On the way to the grocery store or post office, I find myself swinging by Home Depot or the hardware store more and more often. Before I know it, I’m carrying out a fresh stack of color. I almost wish they charged a few cents per swatch – the fact that they’re free makes it too easy. I would totally splurge on the full-collection professional paint decks, except I’m afraid that viewing so many options at once would make my head explode. I mean, we only have 51/2 rooms and a hallway.

And you know what the worst part is? After collecting swatches of every color in the rainbow for, like, years, we’re finally going to paint the living room…beige.

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Filed under home improvement, interiors, old houses, paint, renovation

Indian Summer Blues

Normally I’m knee-deep in pumpkins and pinecones this time of year. But with yet another 85 degree day upon us, I just haven’t found my autumn decorating groove. It feels too much like summer.

 The most I’ve been able to muster is some mums, a wreath and a trio of pumpkins for the front porch.

The boyfriend took it a step further, posing a skeleton on our bench.

Apparently he’s resting after some grueling yard work (and possibly a groin injury?).

I used to love a good, long Indian summer. I still enjoy warm weather, but I think I’ve been spoiled by our visits to New York City during the past two Octobers. We fell in love with fall on the East Coast, where it was already coat weather and the leaves blazed red and orange in Central Park, along the Potomac on a side trip to Washington D.C. and – of course – in Sleepy Hollow, the namesake setting of Washington Irving’s classic tale.

Nothing puts me in the Halloween mindset quite like the Legend of Sleepy Hollow, whether it’s the book, the Disney cartoon or the Tim Burton film. And nothing says autumn quite like old buildings, creepy scarecrows and cemeteries.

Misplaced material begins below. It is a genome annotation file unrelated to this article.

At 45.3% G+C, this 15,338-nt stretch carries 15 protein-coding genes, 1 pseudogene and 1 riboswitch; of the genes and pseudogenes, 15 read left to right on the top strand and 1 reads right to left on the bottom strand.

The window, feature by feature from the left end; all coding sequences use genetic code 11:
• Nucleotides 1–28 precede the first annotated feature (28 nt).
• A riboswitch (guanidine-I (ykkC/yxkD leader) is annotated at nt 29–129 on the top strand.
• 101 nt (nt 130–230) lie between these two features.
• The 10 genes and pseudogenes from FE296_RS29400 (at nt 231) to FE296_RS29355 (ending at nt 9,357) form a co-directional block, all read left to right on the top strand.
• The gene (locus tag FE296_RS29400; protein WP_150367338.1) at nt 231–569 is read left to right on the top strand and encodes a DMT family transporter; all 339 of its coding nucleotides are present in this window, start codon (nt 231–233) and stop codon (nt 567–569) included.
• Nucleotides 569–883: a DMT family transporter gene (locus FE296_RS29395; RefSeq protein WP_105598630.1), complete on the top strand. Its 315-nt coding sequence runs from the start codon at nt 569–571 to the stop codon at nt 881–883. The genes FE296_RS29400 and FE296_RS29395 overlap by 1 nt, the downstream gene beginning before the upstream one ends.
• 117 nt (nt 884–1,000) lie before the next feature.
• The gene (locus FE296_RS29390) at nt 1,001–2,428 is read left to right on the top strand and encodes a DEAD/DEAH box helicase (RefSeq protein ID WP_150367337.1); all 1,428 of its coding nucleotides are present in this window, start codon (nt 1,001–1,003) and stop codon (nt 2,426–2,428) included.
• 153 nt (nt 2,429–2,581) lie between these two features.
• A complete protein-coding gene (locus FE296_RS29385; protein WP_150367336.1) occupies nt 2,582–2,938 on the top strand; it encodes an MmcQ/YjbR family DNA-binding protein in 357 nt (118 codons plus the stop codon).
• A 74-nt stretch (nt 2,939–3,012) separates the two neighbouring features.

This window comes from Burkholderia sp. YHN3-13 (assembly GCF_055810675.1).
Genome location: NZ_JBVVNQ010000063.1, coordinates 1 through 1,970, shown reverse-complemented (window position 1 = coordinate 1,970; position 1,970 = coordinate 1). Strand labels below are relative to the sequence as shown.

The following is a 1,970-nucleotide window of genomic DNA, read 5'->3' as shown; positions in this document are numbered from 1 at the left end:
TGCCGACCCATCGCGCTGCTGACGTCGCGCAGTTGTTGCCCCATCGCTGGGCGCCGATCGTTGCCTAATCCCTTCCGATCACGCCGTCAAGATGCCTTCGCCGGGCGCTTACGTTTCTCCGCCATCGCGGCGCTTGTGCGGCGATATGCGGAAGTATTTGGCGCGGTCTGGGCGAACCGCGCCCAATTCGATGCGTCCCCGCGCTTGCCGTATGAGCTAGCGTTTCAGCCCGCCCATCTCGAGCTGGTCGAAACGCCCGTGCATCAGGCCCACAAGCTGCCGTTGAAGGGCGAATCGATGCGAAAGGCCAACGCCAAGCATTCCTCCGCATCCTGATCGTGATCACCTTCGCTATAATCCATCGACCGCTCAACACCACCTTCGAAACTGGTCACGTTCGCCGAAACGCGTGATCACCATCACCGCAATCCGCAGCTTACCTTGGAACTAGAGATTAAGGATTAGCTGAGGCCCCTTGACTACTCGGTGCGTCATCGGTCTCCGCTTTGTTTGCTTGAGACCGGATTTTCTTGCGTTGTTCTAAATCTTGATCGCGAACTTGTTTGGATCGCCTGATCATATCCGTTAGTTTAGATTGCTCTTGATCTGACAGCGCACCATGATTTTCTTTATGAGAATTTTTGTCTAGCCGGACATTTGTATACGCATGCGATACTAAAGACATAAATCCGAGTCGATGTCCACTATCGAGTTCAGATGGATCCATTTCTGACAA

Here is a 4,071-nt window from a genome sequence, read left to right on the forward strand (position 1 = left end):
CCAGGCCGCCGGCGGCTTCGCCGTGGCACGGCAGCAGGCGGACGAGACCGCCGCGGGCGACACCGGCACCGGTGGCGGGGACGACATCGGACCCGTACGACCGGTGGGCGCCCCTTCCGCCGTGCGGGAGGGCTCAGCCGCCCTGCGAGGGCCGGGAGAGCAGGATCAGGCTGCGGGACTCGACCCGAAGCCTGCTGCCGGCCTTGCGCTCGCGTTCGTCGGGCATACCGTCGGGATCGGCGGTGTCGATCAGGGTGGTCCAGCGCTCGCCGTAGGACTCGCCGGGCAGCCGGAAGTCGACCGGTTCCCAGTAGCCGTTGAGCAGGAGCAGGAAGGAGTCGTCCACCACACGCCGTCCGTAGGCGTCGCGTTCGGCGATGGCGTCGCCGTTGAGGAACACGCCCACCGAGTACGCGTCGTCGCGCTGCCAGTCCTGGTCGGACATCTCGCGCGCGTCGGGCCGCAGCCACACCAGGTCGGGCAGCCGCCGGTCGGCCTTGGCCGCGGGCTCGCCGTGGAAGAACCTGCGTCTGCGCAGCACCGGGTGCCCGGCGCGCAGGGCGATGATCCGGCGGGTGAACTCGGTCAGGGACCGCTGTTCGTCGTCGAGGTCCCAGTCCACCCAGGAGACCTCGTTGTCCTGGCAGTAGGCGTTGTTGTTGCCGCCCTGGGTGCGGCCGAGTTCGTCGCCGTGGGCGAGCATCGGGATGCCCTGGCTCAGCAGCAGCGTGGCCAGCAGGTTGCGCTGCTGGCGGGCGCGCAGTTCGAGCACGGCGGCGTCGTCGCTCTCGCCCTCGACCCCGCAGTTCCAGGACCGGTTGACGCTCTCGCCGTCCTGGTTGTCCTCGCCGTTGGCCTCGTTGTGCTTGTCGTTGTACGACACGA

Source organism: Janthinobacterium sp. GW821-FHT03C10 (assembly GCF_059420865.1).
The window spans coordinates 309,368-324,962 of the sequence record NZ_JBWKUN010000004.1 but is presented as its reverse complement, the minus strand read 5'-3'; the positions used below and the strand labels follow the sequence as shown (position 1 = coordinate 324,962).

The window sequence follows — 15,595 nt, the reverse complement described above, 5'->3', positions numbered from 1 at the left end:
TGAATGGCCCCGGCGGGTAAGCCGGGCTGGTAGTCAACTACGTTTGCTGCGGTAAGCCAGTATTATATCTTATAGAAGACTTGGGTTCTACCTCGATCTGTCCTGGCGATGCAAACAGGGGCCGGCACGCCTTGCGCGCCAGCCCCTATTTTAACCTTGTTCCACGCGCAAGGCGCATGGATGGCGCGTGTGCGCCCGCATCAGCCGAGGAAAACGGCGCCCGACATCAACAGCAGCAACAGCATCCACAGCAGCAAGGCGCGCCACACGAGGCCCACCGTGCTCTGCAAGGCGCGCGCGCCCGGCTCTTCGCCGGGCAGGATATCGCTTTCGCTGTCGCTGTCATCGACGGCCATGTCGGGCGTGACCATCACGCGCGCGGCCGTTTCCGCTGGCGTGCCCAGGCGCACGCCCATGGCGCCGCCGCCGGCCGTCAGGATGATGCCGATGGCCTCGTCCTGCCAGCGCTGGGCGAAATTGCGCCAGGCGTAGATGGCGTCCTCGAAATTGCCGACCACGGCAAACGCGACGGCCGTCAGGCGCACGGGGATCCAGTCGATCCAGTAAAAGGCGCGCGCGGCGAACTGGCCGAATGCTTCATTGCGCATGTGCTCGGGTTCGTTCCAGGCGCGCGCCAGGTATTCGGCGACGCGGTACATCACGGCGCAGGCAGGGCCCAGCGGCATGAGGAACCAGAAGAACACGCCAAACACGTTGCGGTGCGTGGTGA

Maybe I just need to go traipsing around in a local graveyard to find my Halloween spirit.

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Getting a Handle on Hardware

It’s all coming back to me now.

After spending weeks poring over magazines and swatches and brochures for my parents’ kitchen remodel, I’m starting to recall just how many little details it takes to make a blueprint a reality. Sure, there are the paint colors and cabinet styles – that’s the easy part. But do you want your cabinet doors to have a regular overlay, full overlay or a flush inset? Do you want your countertops to have a mitered or non-mitered edge? Will cabinet hinges be hidden or visible? So many choices.

It’s enough to make even the most prepared planner’s head spin.

The latest do-or-die decision involves hardware. Home Depot and Lowe’s have a decent selection of contemporary handles and knobs, but they don’t fare so well with the traditional end of the spectrum.

Fortunately, I’ve been able to introduce Mom and Dad to specialty companies like Rejuvenation, White Chapel and Van Dyke’s Restorers. (Fun fact: I just learned that Van Dyke’s is owned by Cabela’s, the hardcore hunting/fishing/outdoors superstore – weird.)

Anywho, I knew what I wanted before I knew where to find it: shiny nickel-plated Shaker bin pulls for drawers and latches for cabinets. Van Dyke’s selection fit the bill perfectly.

I’d be happy to see my parents go with the same, but I’m also excited to see the outcome of something different.

Like glass hardware that mimics the classic crystal door knob, for instance.

Or traditional arts and crafts choices like square knobs and dangling drawer pulls.

Then there are the medieval-looking strap hinges that conjur up images of a cute Tudor Revival cottage. I can’t believe I couldn’t find a photo of a kitchen with these guys.

I like to imagine those cast iron hinges on white cabinets – I love the contrast of black hardware in a light kitchen.

Hardware is sort of the icing on the cake – it’s not going to make or break the room, but it really adds a finishing touch. But enough about what I like – what’s your favorite old house hardware style?

Images from Kitchens.com, Van Dyke’s Restorers, Plain & Fancy Custom Cabinetry, Rejuvenation and CrownPoint Cabinetry. Click on photos for more info.